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What  is Prayer?

Prayer is the highest form of communication with the Lord. It can be offered in simple words through Slokas or Chants. Prayer helps nurture one's special relationship with the Lord by invoking the "Devotee" in the person. 

Prayer helps one gain the maturity to be a qualified recipient of spiritual knowledge. This knowledge teaches us our identity and our relationship with the Lord, helping us discover freedom and happiness, the true nature of oneself. 

Types of Prayer

Prayer is expressed in three ways:

  • Physical (Kayika) - Performing a ritual or Puja

  • Oral (Vacaka) - Singing in praise of the Lord, Chanting Mantras from the Vedas or reciting Slokas

  • Mental (Manasa) - Chanting a Mantra siliently

How to Chant the Prayer

Since Sanskrit is a highly phonetic language, accuracy in articulation of the letters is important. To properly chant the prayer, an understanding of the Sanskrit letters and their pronunciation is necessary. Please refer to the " Key to Transliteration" document in the Resources Page to learn the right pronunciation.

What is Puja?

Puja is one of the most beautiful ways to bring out the devotee within oneself and establish a relationship with Ishvara. 

Puja is a physical (Kayika) form of worship, in which one finds a greater field of expression of one's devotion through, the body, mind and speech.


The forms, colours, fragrances, sounds of the various items of worship arrest one's mind and aid in invoking devotion in oneself. 

One of the most common types of Puja, the Panchopacharana Puja, is a five fold offering to the Lord. This worship acknowledges the presence of the Lord and makes a simple offering of the Five Elements through a symbolic offering of Pushpa (flowers), Dhupa (incense), Dipa (light), Naivedya (food), and Gandha (sandal paste).  These objects represent the elements Space, Air, Fire, Water, and Earth.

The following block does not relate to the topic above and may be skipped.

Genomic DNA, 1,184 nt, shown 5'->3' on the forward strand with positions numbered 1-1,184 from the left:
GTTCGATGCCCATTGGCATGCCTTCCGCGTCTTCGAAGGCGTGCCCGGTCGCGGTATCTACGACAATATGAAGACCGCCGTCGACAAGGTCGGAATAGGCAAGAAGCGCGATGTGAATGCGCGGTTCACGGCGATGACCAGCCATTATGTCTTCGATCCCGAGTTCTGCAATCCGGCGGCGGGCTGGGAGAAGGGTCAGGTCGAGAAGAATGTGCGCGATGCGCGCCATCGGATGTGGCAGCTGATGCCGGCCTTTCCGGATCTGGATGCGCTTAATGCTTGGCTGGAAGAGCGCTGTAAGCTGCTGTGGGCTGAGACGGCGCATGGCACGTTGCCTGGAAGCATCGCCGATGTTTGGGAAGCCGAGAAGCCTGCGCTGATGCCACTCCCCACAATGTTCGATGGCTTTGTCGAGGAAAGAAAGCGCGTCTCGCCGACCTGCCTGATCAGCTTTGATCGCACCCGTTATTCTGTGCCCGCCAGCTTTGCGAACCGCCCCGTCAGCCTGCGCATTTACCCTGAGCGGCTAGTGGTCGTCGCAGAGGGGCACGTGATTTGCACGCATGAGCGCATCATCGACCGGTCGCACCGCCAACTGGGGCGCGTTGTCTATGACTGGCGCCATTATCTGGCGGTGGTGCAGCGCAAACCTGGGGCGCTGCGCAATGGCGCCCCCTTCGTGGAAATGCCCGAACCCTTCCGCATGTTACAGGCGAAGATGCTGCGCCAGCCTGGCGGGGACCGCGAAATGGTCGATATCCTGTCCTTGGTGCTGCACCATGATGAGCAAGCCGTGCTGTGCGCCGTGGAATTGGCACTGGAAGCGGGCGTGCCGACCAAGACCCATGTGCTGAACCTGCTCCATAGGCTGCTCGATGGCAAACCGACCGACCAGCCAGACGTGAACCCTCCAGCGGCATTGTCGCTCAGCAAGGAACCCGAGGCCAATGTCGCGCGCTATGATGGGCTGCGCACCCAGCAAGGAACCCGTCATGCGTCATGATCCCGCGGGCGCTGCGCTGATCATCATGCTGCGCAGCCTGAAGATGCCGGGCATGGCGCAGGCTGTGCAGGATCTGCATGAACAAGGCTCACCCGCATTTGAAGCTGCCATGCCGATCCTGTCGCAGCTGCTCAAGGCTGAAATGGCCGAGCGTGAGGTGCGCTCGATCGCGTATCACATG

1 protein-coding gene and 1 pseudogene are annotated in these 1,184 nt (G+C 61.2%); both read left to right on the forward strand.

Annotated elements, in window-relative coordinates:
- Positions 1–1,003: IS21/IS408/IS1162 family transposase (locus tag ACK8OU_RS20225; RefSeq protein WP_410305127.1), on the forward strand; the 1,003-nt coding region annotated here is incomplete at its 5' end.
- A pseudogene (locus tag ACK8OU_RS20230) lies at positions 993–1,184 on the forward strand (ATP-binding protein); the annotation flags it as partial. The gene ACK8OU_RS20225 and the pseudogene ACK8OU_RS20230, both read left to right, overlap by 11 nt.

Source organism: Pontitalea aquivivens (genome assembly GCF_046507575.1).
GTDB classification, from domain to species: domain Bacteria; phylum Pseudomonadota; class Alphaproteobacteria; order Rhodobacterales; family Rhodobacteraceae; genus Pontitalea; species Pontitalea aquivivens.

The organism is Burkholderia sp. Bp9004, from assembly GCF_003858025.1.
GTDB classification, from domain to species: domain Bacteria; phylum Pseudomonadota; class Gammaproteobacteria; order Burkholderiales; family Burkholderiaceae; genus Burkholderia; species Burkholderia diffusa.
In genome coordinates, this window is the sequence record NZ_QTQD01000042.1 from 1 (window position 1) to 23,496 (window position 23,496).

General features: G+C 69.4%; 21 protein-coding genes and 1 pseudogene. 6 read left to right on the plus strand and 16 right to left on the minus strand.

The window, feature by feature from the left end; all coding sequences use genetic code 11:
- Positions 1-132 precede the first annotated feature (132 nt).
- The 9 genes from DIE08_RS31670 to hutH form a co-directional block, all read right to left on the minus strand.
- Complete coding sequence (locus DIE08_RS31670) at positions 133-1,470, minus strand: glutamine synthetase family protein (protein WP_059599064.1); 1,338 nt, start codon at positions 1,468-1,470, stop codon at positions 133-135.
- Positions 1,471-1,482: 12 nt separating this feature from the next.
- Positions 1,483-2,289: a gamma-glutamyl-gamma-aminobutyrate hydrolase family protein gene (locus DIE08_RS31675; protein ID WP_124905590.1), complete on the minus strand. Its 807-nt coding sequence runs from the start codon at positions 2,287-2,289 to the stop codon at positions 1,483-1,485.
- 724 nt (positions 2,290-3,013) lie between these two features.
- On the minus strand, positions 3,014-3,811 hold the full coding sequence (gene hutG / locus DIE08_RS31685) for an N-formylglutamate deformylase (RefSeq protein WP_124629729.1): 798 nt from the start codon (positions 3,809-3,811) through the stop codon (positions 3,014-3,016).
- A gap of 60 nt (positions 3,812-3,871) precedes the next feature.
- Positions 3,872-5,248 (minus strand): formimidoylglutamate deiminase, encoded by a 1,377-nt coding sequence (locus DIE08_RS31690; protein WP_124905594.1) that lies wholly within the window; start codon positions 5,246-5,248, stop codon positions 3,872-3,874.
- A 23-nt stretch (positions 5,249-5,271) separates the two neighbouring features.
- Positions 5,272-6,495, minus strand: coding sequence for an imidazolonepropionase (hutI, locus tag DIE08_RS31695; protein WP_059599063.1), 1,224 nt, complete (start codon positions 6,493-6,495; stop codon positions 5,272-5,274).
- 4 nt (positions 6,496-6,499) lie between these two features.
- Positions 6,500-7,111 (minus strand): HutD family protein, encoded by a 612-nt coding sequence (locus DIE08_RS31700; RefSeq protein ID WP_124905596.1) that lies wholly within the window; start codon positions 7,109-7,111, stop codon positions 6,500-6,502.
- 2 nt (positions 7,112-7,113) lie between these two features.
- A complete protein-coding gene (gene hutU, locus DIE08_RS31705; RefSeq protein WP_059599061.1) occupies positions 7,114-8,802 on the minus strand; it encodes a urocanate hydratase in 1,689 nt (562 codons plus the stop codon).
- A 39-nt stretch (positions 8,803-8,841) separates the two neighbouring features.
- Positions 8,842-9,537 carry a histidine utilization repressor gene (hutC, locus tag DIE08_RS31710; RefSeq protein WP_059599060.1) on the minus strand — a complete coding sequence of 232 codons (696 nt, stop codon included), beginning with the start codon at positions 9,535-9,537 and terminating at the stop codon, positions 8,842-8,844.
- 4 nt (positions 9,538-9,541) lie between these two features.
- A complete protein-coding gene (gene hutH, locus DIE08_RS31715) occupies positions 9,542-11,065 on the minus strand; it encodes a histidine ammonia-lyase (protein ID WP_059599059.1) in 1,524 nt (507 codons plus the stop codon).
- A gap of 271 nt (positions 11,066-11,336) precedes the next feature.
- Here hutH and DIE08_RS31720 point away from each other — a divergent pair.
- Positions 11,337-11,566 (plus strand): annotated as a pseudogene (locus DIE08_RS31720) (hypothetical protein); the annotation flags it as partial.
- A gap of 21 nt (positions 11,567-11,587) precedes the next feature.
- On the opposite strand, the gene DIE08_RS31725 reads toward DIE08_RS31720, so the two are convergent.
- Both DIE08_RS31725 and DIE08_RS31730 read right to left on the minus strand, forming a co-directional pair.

Puja at Home

A Puja is performed to all the deities in either a 5 step worship or 16 step worship. 

Items required to perform a 16 step Puja:

  • an idol or a picture of the deity

  • an oil lamp

  • Akshatas (unbroken rice smeared with turmeric powder)

  • Pancapathra (a vessel with water)

  • Candana and Kumkuma

  • Dhupa (incense sticks)

  • Vastra (cloth)

  • Dipa (a small oil lamp)

  • Naivedya (food)

  • Pushpa (flowers)

  • Ghanta (bell)

  • Karpura (camphor)

Brief explanation of the steps in any Puja:

Common purpose in all Puja is the removal of the impurities of the mind

  • the initial step is invoking the presence of the Lord in the given symbol / idol / picture of the deity

  • Once invoked, the symbol becomes the Lord until the Puja is completed. 

  • The Lord is received with the attitude of devotion and is then offered Achamanam, Vastram, and other items described. 

  • While offering flowers, one addresses the Lord by various names that describe his glories. One may chant 16, 32, 108, or 1008 names of the Lord.

  • Naivedya is offered (fruits, nuts or freshly cooked food).

  • Aarti is performed.

  • Pradaksina - one may turn around oneself three times in a clockwise direction remaining in the same spot.

  • In performing the Puja, there may have been errors. So one asks for forgiveness.

  • After the Puja, the Lord is requested, with a prayer to return to his original abode.

  • Prasada is then taken & distributed to all.

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